Net Sale consideration – WDV of the block = Capital Gain / (Loss)
Irrespective of the period of holding, depreciable assets will always result in a short term gain or loss. As already mentioned earlier, a short term capital gain would result in being taxed at the normal rates applicable to the company (say 30%). However, if such depreciable assets are sold as a part of a slump sale, they may attract long term capital gains tax at a lower rate of 20% if the undertaking as a whole has been held for more than 3 years.
Similar to the above, when other short-term capital assets are transferred, the capital gains tax is attracted at the rates as applicable to the company. It will be advantageous to transfer the same through a slump sale where the undertaking is held for more than 3 years which would attract long term capital gain taxable at 20%.
However, in the case of transfer of business (not being a slump sale), the gain on transfer of such non-depreciable assets would be chargeable to tax as business profits (under the head ‘profits and gains of business or profession’). Such business profits would be taxable at the normal rates applicable to the company.
In the case of a loss making company that has brought forward business losses, transfer of business using the itemised sale methodology might be more preferable since the resulting business profits can be set off against the brought forward business losses thereby reducing their tax liability
Summary of the case:
The assessee was engaged in the business of manufacturing sheet metal components. This undertaking was held by the assessee for more than 6 years.
It transferred its entire business in one go with all its assets and liabilities to another company for a consideration.
The assessee, in its return of income, treated such sale as a slump sale of the going concern and paid tax on such long term capital gains.
The assessing officer was of the opinion that since the transfer involved sale of depreciable assets, it was covered u/s 50(2) (STCG on transfer of depreciable assets) and short term capital gains tax needs to be paid thereon.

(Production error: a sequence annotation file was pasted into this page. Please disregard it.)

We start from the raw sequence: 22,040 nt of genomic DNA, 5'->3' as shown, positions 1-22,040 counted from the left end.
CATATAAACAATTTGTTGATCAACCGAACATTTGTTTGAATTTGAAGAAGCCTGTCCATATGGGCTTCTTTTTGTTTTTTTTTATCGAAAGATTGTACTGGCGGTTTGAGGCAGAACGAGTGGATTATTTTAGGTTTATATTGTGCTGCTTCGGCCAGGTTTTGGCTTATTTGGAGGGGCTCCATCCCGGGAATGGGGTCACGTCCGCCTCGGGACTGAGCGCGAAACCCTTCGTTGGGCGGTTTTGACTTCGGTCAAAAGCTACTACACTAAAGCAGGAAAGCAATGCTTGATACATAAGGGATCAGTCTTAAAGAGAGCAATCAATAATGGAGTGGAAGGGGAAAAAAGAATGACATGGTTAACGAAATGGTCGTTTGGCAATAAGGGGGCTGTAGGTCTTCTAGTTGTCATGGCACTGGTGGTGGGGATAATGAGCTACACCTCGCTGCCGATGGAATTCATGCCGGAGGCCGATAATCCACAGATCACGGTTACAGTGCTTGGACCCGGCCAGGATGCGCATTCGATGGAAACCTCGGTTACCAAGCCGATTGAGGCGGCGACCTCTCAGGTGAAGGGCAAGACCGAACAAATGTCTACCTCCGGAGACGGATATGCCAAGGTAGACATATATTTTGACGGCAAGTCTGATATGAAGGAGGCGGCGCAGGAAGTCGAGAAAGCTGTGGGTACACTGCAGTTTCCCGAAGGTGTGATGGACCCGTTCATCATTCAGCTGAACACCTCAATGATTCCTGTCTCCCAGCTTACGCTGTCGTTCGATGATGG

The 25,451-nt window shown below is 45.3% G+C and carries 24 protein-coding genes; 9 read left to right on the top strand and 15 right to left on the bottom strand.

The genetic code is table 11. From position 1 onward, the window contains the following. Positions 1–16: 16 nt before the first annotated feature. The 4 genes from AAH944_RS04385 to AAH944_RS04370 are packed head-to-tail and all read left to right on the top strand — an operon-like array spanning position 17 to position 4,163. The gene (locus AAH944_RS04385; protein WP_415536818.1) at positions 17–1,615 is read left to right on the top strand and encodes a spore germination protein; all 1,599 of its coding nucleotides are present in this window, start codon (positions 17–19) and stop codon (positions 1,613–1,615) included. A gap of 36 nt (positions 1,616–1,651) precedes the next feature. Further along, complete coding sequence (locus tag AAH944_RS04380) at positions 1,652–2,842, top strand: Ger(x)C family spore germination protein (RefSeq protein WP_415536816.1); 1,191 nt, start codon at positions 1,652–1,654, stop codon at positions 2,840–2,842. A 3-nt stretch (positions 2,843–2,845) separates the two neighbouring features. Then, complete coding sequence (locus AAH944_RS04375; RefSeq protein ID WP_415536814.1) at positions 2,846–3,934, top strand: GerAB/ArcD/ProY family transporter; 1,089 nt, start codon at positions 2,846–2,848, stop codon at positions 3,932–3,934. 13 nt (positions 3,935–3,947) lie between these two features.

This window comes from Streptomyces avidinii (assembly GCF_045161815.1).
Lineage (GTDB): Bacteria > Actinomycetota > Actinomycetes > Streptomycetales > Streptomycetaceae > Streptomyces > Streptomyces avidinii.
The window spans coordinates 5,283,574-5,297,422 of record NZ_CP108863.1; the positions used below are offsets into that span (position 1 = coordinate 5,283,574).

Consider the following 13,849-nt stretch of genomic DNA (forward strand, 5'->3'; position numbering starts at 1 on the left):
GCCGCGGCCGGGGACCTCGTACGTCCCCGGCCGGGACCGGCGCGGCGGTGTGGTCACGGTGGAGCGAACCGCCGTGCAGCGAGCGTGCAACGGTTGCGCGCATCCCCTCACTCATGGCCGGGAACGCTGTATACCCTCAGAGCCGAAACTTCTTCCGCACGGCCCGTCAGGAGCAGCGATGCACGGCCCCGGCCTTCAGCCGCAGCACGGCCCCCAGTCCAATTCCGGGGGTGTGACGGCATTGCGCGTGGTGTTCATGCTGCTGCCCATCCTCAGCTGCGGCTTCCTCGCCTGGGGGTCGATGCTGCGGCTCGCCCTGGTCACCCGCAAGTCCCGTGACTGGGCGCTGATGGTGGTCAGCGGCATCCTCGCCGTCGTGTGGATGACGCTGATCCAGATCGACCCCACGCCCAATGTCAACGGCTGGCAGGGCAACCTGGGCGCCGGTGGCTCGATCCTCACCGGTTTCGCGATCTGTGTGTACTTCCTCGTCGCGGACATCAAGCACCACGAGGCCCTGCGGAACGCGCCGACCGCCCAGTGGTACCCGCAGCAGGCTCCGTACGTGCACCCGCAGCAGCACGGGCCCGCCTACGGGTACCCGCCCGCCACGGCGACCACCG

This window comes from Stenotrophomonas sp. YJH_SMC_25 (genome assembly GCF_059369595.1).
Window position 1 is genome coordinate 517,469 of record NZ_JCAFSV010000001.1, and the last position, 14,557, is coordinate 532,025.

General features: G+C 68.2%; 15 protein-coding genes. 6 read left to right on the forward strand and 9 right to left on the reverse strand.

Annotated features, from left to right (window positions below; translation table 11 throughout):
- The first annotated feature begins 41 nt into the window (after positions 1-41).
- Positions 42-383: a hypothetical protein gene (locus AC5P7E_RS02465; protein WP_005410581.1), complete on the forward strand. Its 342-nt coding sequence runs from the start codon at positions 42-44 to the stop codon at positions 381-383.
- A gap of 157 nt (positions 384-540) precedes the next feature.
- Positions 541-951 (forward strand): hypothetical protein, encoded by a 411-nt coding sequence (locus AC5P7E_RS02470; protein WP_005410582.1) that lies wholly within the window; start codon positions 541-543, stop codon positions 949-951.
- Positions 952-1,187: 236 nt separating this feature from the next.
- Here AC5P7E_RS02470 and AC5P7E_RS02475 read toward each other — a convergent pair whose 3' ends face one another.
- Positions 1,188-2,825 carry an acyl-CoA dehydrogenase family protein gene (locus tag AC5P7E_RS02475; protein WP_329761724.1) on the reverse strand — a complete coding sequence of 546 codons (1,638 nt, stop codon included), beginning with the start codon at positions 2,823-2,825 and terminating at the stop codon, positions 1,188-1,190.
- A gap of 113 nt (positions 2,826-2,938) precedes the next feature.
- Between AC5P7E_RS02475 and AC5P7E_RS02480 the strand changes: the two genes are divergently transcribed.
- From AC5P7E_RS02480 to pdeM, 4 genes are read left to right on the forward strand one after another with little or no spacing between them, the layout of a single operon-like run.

The Supreme Court ultimately was of the view that Section 50(2) (STCG on transfer of depreciable assets) may apply to a case where the assessee transfers one or more block of assets which were used by the assessee in the running of his business but where the entire business with is assets and liabilities is sold by the assessee as a running concern, the gain on such transfer cannot be considered as a short term capital gain.
The above case covers one of the basic direct tax considerations in a slump sale. However, there is also an Advance Ruling by the AAR, Karnataka in the case of Rajashri Foods (P) Ltd. where the following conclusions can be drawn from indirect tax (GST) perspective:
The slump sale amounts to ‘supply’ under the CGST Act; and
Such a supply would be a nil rated supply
A slump sale can have multiple implications other than those already discussed. The following points are noteworthy:
Where a person receives any property for inadequate consideration, the difference between the fair market value (FMV) and the actual consideration paid for such property will be chargeable to tax under the head ‘Income from Other Sources’ subject to certain conditions. However, where an entire undertaking is transferred as part of a slump sale (including the immovable property), this provision will not apply.
It is not necessary that all the assets need to be transferred to qualify for a slump sale. However, the assets that are transferred should be able to form an undertaking by themselves.
The consideration for a slump sale has to be in cash – if the consideration is in the form of shares, bonds, debentures, etc., the transaction will be called an ‘exchange’ and not a sale.